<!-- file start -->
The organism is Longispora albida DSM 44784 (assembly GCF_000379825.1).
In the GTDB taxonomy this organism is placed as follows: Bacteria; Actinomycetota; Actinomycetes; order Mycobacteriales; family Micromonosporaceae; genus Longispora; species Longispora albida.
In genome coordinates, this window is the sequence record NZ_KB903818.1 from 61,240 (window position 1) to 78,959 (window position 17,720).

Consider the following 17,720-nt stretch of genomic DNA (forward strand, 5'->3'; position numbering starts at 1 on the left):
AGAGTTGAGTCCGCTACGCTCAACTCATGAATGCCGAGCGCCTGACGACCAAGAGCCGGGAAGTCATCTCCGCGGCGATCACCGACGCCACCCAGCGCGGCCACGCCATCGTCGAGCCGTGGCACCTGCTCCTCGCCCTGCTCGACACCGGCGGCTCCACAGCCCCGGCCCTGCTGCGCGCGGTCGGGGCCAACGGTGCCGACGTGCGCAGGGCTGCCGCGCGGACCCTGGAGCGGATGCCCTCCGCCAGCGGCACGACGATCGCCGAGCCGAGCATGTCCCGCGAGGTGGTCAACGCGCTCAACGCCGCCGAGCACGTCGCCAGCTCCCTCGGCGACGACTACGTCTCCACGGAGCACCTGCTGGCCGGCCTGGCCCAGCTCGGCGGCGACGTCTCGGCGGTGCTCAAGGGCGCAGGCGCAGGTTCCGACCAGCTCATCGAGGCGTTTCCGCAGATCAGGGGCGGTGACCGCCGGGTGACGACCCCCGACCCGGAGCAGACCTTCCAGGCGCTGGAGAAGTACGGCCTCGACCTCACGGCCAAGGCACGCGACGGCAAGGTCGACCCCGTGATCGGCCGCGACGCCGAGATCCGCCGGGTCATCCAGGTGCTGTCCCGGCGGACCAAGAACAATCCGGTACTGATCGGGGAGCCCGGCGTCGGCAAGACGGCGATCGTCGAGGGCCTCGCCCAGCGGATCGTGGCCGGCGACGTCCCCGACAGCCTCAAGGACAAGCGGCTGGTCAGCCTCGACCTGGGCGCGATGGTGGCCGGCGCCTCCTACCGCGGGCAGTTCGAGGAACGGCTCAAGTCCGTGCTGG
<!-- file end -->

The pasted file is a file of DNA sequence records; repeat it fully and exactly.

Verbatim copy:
The organism is Longispora albida DSM 44784 (assembly GCF_000379825.1).
In the GTDB taxonomy this organism is placed as follows: Bacteria; Actinomycetota; Actinomycetes; order Mycobacteriales; family Micromonosporaceae; genus Longispora; species Longispora albida.
In genome coordinates, this window is the sequence record NZ_KB903818.1 from 61,240 (window position 1) to 78,959 (window position 17,720).

Consider the following 17,720-nt stretch of genomic DNA (forward strand, 5'->3'; position numbering starts at 1 on the left):
AGAGTTGAGTCCGCTACGCTCAACTCATGAATGCCGAGCGCCTGACGACCAAGAGCCGGGAAGTCATCTCCGCGGCGATCACCGACGCCACCCAGCGCGGCCACGCCATCGTCGAGCCGTGGCACCTGCTCCTCGCCCTGCTCGACACCGGCGGCTCCACAGCCCCGGCCCTGCTGCGCGCGGTCGGGGCCAACGGTGCCGACGTGCGCAGGGCTGCCGCGCGGACCCTGGAGCGGATGCCCTCCGCCAGCGGCACGACGATCGCCGAGCCGAGCATGTCCCGCGAGGTGGTCAACGCGCTCAACGCCGCCGAGCACGTCGCCAGCTCCCTCGGCGACGACTACGTCTCCACGGAGCACCTGCTGGCCGGCCTGGCCCAGCTCGGCGGCGACGTCTCGGCGGTGCTCAAGGGCGCAGGCGCAGGTTCCGACCAGCTCATCGAGGCGTTTCCGCAGATCAGGGGCGGTGACCGCCGGGTGACGACCCCCGACCCGGAGCAGACCTTCCAGGCGCTGGAGAAGTACGGCCTCGACCTCACGGCCAAGGCACGCGACGGCAAGGTCGACCCCGTGATCGGCCGCGACGCCGAGATCCGCCGGGTCATCCAGGTGCTGTCCCGGCGGACCAAGAACAATCCGGTACTGATCGGGGAGCCCGGCGTCGGCAAGACGGCGATCGTCGAGGGCCTCGCCCAGCGGATCGTGGCCGGCGACGTCCCCGACAGCCTCAAGGACAAGCGGCTGGTCAGCCTCGACCTGGGCGCGATGGTGGCCGGCGCCTCCTACCGCGGGCAGTTCGAGGAACGGCTCAAGTCCGTGCTGG